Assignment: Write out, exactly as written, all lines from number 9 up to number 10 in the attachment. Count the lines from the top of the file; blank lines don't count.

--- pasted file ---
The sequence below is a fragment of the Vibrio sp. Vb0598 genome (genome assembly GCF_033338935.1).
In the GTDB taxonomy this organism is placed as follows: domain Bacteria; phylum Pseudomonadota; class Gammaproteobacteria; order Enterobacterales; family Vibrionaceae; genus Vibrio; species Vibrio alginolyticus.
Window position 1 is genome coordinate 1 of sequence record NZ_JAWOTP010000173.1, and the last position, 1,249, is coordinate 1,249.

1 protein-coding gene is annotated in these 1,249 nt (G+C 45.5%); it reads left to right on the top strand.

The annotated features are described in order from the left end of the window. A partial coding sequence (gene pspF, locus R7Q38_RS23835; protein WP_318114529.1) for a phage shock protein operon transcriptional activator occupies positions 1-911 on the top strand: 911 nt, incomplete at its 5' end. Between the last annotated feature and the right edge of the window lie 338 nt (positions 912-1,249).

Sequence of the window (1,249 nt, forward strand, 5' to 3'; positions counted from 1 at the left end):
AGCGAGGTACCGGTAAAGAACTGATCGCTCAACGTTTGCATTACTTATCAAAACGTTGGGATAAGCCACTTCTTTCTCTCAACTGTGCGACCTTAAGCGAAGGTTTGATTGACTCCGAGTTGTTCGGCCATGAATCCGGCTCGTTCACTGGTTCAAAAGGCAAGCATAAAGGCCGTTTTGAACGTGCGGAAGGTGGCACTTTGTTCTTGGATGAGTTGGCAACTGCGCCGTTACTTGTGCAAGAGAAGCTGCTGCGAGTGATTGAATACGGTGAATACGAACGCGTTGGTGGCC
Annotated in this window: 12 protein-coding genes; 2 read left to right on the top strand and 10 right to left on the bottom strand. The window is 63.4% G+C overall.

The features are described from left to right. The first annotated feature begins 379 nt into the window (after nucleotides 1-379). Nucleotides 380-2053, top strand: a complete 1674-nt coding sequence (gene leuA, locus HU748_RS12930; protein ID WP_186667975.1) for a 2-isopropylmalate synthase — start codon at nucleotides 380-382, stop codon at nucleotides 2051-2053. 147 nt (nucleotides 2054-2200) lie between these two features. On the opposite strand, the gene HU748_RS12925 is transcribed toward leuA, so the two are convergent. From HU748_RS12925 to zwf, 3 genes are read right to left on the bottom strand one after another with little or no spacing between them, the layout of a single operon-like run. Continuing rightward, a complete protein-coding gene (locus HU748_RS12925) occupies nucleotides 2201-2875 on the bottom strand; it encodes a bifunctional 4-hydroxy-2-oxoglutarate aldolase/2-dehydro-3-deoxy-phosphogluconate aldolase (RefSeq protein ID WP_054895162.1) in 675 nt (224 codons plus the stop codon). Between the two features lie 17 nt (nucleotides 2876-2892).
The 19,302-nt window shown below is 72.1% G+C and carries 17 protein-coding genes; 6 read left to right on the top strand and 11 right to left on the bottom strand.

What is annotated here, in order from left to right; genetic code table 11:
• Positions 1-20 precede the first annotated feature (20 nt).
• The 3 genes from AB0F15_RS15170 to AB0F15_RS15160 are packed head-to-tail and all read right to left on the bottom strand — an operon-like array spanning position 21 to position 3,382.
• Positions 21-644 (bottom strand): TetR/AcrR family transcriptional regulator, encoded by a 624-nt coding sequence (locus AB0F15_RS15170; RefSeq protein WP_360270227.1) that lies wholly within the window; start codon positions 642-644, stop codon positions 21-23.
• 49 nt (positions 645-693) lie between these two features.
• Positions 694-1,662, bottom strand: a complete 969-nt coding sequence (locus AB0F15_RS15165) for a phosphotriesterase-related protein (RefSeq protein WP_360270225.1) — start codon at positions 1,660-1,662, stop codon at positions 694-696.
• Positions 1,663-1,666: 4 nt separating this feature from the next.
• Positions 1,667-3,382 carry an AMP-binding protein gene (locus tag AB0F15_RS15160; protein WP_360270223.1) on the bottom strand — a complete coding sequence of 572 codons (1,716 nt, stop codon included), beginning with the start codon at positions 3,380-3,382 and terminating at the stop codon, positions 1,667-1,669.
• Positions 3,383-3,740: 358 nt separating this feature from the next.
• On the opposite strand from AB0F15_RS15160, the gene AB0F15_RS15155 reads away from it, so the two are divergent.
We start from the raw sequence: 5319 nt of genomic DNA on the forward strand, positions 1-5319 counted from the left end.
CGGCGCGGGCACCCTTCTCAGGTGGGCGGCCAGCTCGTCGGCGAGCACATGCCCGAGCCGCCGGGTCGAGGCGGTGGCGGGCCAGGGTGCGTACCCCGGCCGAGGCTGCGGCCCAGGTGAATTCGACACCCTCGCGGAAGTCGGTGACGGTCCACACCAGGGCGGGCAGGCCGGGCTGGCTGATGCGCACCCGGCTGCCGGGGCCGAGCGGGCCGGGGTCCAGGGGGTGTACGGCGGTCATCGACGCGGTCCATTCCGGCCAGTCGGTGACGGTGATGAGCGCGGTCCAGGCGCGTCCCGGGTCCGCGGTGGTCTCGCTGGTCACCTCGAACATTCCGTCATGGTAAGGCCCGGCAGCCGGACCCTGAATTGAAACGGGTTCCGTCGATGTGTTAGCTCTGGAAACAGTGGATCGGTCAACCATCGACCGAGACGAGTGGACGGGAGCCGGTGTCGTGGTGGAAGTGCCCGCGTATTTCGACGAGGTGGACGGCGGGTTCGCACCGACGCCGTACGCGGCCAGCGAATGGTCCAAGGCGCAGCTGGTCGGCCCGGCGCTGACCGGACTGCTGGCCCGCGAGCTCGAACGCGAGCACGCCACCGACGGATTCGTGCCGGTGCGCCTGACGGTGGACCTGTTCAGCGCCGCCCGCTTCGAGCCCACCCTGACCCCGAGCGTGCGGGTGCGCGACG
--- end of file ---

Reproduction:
The features are described from left to right. The first annotated feature begins 379 nt into the window (after nucleotides 1-379). Nucleotides 380-2053, top strand: a complete 1674-nt coding sequence (gene leuA, locus HU748_RS12930; protein ID WP_186667975.1) for a 2-isopropylmalate synthase — start codon at nucleotides 380-382, stop codon at nucleotides 2051-2053. 147 nt (nucleotides 2054-2200) lie between these two features. On the opposite strand, the gene HU748_RS12925 is transcribed toward leuA, so the two are convergent. From HU748_RS12925 to zwf, 3 genes are read right to left on the bottom strand one after another with little or no spacing between them, the layout of a single operon-like run. Continuing rightward, a complete protein-coding gene (locus HU748_RS12925) occupies nucleotides 2201-2875 on the bottom strand; it encodes a bifunctional 4-hydroxy-2-oxoglutarate aldolase/2-dehydro-3-deoxy-phosphogluconate aldolase (RefSeq protein ID WP_054895162.1) in 675 nt (224 codons plus the stop codon). Between the two features lie 17 nt (nucleotides 2876-2892).
The 19,302-nt window shown below is 72.1% G+C and carries 17 protein-coding genes; 6 read left to right on the top strand and 11 right to left on the bottom strand.